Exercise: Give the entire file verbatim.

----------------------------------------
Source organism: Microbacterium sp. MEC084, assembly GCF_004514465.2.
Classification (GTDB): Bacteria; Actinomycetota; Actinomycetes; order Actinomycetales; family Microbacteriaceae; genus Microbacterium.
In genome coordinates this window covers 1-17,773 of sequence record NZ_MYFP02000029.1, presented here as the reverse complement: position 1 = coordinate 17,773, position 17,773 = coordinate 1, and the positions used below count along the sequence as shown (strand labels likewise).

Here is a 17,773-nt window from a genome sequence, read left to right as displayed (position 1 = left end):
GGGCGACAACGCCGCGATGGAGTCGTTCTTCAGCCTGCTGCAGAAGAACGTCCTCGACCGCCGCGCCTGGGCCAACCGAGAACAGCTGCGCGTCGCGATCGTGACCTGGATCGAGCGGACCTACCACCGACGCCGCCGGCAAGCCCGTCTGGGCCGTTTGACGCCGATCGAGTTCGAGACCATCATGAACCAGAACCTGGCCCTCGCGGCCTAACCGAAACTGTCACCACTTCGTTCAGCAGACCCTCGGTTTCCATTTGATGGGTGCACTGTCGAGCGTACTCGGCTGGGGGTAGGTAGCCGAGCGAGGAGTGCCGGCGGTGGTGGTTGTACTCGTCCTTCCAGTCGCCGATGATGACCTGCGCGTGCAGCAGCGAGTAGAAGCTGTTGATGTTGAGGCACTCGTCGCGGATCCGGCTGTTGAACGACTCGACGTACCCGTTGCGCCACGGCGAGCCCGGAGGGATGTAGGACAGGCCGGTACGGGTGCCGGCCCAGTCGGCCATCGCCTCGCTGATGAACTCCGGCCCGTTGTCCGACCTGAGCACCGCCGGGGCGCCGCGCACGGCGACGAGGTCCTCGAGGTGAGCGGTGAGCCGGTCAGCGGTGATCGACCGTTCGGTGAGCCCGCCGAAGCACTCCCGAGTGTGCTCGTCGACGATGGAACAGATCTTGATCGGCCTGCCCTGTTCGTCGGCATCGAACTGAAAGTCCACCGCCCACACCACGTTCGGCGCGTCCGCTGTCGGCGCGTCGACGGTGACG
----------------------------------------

Source organism: Microbacterium sp. MEC084, assembly GCF_004514465.2.
Classification (GTDB): Bacteria; Actinomycetota; Actinomycetes; order Actinomycetales; family Microbacteriaceae; genus Microbacterium.
In genome coordinates this window covers 1-17,773 of sequence record NZ_MYFP02000029.1, presented here as the reverse complement: position 1 = coordinate 17,773, position 17,773 = coordinate 1, and the positions used below count along the sequence as shown (strand labels likewise).

Here is a 17,773-nt window from a genome sequence, read left to right as displayed (position 1 = left end):
GGGCGACAACGCCGCGATGGAGTCGTTCTTCAGCCTGCTGCAGAAGAACGTCCTCGACCGCCGCGCCTGGGCCAACCGAGAACAGCTGCGCGTCGCGATCGTGACCTGGATCGAGCGGACCTACCACCGACGCCGCCGGCAAGCCCGTCTGGGCCGTTTGACGCCGATCGAGTTCGAGACCATCATGAACCAGAACCTGGCCCTCGCGGCCTAACCGAAACTGTCACCACTTCGTTCAGCAGACCCTCGGTTTCCATTTGATGGGTGCACTGTCGAGCGTACTCGGCTGGGGGTAGGTAGCCGAGCGAGGAGTGCCGGCGGTGGTGGTTGTACTCGTCCTTCCAGTCGCCGATGATGACCTGCGCGTGCAGCAGCGAGTAGAAGCTGTTGATGTTGAGGCACTCGTCGCGGATCCGGCTGTTGAACGACTCGACGTACCCGTTGCGCCACGGCGAGCCCGGAGGGATGTAGGACAGGCCGGTACGGGTGCCGGCCCAGTCGGCCATCGCCTCGCTGATGAACTCCGGCCCGTTGTCCGACCTGAGCACCGCCGGGGCGCCGCGCACGGCGACGAGGTCCTCGAGGTGAGCGGTGAGCCGGTCAGCGGTGATCGACCGTTCGGTGAGCCCGCCGAAGCACTCCCGAGTGTGCTCGTCGACGATGGAACAGATCTTGATCGGCCTGCCCTGTTCGTCGGCATCGAACTGAAAGTCCACCGCCCACACCACGTTCGGCGCGTCCGCTGTCGGCGCGTCGACGGTGACG